Even though we celebrate Easter every year, resurrection still comes as a surprise to us. To find hope in the midst of despair, to find healing in the midst of pain, to find joy in the midst of sorrow, to find power in those perceived as powerless, this is to recognize resurrection in our lives. To offer a second chance to someone, to withhold judgment on someone who is different, to be the change we wish to see in the world, this is to recognize resurrection. Sometimes we experience a moment of peace within difficult circumstances, sometimes our presence brings deep comfort to another, sometimes our struggles provide time and space for something new to emerge. These are experiences of resurrection. When we look out at the world, it sure seems as though sin and death have the upper hand. The evil of Covid has destroyed so many lives. The sin of racism continues to harm people of color in our society. The horror in Burma continues to escalate. The suffering and the grief is real and must be attended to. But we know that the power of sin and death is an illusion. Sin and death and evil have been defeated by the power of God’s love known to us through Jesus our Christ. Jesus’ life, death, and resurrection reveal to us that death is not the final reality.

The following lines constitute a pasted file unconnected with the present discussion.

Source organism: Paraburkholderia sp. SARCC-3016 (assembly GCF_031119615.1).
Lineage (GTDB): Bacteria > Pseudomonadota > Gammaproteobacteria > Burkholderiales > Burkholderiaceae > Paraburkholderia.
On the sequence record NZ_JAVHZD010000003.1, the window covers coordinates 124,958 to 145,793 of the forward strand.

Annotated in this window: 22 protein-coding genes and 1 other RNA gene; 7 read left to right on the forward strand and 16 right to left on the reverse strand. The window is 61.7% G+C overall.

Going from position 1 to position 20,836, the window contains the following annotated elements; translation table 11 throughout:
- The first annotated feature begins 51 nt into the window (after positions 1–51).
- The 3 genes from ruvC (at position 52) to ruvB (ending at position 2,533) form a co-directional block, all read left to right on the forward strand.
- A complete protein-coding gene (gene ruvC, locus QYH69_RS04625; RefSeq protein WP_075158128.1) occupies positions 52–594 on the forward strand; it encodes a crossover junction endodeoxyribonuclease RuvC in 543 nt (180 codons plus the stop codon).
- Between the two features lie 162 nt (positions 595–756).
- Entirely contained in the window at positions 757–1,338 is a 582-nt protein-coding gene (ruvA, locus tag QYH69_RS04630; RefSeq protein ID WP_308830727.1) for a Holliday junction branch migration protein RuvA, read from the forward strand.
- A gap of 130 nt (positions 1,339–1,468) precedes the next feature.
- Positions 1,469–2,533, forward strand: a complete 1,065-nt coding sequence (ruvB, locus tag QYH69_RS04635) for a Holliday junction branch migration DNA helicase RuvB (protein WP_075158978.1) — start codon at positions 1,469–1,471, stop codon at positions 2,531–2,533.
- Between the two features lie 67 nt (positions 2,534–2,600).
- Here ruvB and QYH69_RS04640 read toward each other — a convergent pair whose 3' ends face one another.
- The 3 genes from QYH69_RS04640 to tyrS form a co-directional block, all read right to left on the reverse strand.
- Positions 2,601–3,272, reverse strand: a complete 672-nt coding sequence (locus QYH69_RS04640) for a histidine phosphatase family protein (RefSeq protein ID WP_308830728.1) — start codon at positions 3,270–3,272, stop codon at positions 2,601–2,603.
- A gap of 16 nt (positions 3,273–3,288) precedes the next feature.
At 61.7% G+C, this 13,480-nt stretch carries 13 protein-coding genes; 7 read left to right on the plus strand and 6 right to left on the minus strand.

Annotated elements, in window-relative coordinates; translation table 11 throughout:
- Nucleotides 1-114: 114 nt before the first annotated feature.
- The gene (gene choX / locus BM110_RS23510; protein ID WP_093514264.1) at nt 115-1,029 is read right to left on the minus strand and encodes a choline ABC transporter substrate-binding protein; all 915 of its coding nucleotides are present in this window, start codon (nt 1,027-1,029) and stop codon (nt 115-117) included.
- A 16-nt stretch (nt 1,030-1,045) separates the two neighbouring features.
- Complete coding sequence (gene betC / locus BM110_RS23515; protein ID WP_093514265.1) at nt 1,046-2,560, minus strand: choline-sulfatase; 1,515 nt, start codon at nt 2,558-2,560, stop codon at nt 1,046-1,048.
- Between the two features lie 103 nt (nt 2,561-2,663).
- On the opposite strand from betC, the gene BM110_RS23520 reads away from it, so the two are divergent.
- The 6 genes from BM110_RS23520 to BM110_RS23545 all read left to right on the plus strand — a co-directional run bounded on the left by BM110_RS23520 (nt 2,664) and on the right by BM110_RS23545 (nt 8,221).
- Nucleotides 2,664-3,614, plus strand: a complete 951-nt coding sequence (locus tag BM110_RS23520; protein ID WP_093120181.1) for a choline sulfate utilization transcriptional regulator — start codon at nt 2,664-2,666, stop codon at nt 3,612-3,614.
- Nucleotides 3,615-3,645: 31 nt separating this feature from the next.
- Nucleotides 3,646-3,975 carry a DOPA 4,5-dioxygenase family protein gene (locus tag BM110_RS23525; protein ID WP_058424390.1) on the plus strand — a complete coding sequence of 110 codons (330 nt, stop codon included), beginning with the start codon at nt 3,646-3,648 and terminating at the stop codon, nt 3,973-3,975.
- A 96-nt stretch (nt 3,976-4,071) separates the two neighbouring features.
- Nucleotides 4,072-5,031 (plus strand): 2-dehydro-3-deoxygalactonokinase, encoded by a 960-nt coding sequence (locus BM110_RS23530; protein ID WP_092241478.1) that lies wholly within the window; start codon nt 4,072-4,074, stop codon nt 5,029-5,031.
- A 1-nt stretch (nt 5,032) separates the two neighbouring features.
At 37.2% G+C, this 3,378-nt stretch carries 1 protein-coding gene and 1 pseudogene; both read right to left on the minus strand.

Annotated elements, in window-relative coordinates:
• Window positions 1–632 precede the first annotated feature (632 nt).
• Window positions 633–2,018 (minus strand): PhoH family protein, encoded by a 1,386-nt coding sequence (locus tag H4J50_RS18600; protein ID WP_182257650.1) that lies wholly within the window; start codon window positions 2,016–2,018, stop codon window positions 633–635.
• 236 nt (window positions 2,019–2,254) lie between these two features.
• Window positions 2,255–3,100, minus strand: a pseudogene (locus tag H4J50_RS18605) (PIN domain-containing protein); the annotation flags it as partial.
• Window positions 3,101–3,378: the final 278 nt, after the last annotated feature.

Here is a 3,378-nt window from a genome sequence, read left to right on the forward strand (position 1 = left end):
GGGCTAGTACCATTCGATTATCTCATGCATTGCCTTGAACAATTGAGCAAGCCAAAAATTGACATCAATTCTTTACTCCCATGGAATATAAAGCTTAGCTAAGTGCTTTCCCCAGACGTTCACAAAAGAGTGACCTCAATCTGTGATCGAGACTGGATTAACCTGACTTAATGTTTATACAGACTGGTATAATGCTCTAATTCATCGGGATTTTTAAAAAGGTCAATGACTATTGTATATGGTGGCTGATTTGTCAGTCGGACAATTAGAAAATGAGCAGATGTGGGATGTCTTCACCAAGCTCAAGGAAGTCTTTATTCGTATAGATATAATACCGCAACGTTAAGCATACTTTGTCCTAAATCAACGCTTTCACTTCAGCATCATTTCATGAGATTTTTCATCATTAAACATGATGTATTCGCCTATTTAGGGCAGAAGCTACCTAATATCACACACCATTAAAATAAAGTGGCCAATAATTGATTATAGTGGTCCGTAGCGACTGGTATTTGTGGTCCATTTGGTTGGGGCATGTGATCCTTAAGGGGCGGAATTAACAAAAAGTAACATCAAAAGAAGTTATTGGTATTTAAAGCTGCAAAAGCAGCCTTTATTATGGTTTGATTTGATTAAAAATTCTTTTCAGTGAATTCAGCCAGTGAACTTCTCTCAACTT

Christ is alive today and Christ is leading us forward to live lives of joy and beauty and purpose! We can’t just hear this news and keep it to ourselves! Christ is alive and we are empowered to share this good news not only with our words but with our actions resisting evil, caring for the vulnerable, and welcoming the stranger as Jesus did. Christ is alive and our story is only beginning.
On this Easter Sunday, as we prepare to celebrate the Lord’s Supper may we give thanks for this greatest gift, that Christ is alive among us and around the world bringing love and peace and life to all of creation. Christ the Lord is risen today! Alleluia!
Let us pray,
Surprising God, thank you for your great love for us, made known to us through the life, death, and resurrection of Jesus our Christ. Empower us to live out this love throughout our lives. Amen.